Yukio Mishima (b. 1925) was a brilliant writer and intellectual whose relentless obsession with beauty, purity, and patriotism ended in his astonishing self-disembowelment and decapitation in downtown Tokyo in 1970. Nominated for the Nobel Prize, Mishima was the best-known novelist of his time (works like Confessions of a Mask and The Temple of the Golden Pavilion are still in print in English), and his legacy—his persona—is still honored and puzzled over.
Who was Yukio Mishima really? This, the first full biography to appear in English in almost forty years, traces Mishima's trajectory from a sickly boy named Kimitake Hiraoka to a hard-bodied student of martial arts. In detail it examines his family life, the wartime years, and his emergence, then fame, as a writer and advocate for traditional values. Revealed here are all the personalities and conflicts and sometimes petty backbiting that shaped the culture of postwar literary Japan.
Working entirely from primary sources and material unavailable to other biographers, author Naoki Inose and translator Hiroaki Sato together have produced a monumental work that covers much new ground in unprecedented depth. Using interviews, social and psychological analysis, and close reading of novels and essays, Persona removes the mask that Mishima so artfully created to disguise his true self.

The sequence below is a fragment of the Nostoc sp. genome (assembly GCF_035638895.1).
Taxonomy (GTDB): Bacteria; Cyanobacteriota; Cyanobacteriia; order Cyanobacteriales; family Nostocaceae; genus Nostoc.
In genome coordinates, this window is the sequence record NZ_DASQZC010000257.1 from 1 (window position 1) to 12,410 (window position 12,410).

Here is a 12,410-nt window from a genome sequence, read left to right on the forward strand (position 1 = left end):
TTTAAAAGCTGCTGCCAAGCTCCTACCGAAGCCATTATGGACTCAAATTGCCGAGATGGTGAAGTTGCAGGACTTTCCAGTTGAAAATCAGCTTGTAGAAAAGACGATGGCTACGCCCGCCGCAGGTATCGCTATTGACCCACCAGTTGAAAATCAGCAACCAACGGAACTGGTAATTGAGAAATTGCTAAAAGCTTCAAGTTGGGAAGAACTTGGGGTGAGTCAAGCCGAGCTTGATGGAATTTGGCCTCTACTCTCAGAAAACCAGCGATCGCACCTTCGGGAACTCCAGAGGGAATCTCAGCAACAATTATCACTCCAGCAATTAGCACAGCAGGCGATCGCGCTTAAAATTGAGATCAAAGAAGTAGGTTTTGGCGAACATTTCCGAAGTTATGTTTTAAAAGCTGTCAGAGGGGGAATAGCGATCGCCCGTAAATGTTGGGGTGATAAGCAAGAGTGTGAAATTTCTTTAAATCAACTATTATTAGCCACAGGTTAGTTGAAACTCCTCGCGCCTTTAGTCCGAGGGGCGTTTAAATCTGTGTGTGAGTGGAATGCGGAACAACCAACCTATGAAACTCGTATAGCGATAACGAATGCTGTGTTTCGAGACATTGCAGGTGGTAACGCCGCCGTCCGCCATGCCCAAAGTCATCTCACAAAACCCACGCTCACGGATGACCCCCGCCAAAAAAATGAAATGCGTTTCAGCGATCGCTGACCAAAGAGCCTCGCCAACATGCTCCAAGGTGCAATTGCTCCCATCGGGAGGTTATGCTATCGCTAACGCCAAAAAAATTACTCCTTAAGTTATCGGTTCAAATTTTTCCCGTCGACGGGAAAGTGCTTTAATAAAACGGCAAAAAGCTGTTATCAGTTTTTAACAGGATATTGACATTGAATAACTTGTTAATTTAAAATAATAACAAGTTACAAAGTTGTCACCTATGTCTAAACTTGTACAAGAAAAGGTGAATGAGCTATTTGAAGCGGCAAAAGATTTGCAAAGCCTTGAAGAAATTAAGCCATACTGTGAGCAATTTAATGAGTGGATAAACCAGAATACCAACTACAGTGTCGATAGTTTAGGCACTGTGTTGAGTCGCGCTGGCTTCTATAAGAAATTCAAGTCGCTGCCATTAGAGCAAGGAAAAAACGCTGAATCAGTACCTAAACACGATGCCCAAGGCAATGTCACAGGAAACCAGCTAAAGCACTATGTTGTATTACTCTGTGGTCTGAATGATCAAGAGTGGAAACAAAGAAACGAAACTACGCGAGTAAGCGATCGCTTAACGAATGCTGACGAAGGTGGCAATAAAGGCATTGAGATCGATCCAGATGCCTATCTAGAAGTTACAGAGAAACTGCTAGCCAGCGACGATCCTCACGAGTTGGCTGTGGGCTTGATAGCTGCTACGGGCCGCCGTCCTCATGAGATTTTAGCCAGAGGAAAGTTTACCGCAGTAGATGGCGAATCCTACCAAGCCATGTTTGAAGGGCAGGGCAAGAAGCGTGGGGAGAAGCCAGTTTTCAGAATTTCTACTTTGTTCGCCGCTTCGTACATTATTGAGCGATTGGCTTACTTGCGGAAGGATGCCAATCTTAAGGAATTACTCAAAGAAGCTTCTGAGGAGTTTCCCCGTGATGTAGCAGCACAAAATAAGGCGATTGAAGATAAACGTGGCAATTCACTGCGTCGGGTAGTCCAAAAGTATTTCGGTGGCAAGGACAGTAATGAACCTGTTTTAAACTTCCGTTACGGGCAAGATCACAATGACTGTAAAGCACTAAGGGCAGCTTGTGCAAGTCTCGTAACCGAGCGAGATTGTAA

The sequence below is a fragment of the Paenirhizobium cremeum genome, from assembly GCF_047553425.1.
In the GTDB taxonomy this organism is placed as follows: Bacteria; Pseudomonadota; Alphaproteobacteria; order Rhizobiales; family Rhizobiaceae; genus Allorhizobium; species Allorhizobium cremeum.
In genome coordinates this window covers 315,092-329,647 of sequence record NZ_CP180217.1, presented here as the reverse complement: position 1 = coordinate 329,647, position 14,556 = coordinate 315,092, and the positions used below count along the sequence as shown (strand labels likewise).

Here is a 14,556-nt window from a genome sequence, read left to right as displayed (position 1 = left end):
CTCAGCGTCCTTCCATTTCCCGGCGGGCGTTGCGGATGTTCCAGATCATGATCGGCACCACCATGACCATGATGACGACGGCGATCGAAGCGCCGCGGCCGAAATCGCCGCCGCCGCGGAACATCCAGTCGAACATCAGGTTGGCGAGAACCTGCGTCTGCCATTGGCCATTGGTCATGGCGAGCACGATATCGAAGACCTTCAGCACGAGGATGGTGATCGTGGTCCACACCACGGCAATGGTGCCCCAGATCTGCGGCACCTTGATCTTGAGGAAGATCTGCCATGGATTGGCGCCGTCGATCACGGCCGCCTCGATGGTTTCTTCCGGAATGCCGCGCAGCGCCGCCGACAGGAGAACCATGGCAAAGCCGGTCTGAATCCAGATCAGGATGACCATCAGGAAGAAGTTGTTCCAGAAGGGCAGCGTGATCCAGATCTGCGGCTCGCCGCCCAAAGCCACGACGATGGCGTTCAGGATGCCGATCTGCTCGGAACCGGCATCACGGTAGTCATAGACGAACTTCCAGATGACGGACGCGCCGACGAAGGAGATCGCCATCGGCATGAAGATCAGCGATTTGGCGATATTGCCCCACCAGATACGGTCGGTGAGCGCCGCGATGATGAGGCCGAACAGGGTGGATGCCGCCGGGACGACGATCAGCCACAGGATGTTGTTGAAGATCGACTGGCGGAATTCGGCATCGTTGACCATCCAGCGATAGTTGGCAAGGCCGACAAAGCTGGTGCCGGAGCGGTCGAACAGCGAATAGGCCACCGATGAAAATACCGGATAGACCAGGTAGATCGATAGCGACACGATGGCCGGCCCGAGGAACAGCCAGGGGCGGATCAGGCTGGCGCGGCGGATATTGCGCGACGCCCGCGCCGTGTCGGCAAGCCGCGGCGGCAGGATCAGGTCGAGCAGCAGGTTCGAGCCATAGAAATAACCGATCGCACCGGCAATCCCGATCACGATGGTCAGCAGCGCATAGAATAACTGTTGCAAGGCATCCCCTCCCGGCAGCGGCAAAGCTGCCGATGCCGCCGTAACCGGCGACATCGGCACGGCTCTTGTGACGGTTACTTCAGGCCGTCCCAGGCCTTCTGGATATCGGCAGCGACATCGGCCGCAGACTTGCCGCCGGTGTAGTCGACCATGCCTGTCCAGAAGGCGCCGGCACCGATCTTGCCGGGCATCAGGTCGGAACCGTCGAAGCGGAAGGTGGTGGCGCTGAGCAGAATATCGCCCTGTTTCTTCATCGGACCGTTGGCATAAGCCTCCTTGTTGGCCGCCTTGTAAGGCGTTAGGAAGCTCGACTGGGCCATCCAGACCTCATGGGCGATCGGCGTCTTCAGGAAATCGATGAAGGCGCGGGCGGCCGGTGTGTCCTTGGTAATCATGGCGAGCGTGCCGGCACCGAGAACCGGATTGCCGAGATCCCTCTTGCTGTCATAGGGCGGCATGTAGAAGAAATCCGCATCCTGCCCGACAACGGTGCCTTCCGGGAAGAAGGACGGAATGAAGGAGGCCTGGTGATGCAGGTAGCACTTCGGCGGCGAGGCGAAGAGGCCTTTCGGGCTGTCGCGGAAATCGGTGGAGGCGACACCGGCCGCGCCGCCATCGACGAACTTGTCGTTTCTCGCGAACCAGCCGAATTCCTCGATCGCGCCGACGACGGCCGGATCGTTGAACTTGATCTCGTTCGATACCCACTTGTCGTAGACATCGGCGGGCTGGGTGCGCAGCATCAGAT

Naoki Inose, currently vice governor of Tokyo, has also written biographies of writers Kikuchi Kan and Osamu Dazai.
New York–based Hiroaki Sato is an award-winning translator of classical and modern Japanese poetry, and also translated Mishima's novel Silk and Insight.
|Publisher:||Stone Bridge Press|
|Product dimensions:||6.20(w) x 10.00(h) x 2.10(d)|
About the Author
Naoki Inose: Naoki Inose is a prize-winning Japanese author and vice governor of Tokyo.
Hiroaki Sato: Hiroaki Sato is a prize-winning translator of classical and modern Japanese poetry into English. He has also translated Mishima’s novel, Silk and Insight, and his dramas, My Friend Hitler and Other Plays. Since 2000 Sato has written a monthly Japan Times column, “The View from New York.” Since 1998, he has been an adjunct at the University of Massachusetts Amherst.
Table of Contents
Chapter 1 Peasant Ancestors and Grandfather 8
Chapter 2 Samurai Ancestors and Grandmother 32
Chapter 3 "The Boy Who Writes Poems" 57
Chapter 4 Literary Correspondents 77
Chapter 5 First Love 99
Chapter 6 The War and Its Aftermath 126
Chapter 7 To Be a Bureaucrat or a Writer 147
Chapter 8 Confessions 168
Chapter 9 Boyfriends, Girlfriends 192
Chapter 10 Going Overseas 219
Chapter 11 The Girlfriend 241
Chapter 12 The Kinkakuji 265
Chapter 13 Overseas Again 288
Chapter 14 Marriage 311
Chapter 15 Kyoko's House 333
Chapter 16 The 2.26 Incident, Yukoku 358
Chapter 17 Assassinations 381
Chapter 18 Contretemps 409
Chapter 19 The Nobel Prize 435
Chapter 20 Shinpuren, Men of the Divine Wind 459
Chapter 21 "The Way of the Warrior is to die" 482
Chapter 22 Death in India 509
Chapter 23 The Anti-Vietnam War Movement 533
Chapter 24 Sun and Steel 557
Chapter 25 The Shield Society, Counterrevolution 580
Chapter 26 The Yakuza 605
Chapter 27 Wang Yangming: "To know is to act" 627
Chapter 28 The Constitution 651
Chapter 29 Hailstones, Ghouls, Golden Death 673
Chapter 30 Toward Ichigaya 689
Chapter 31 The Seppuku 713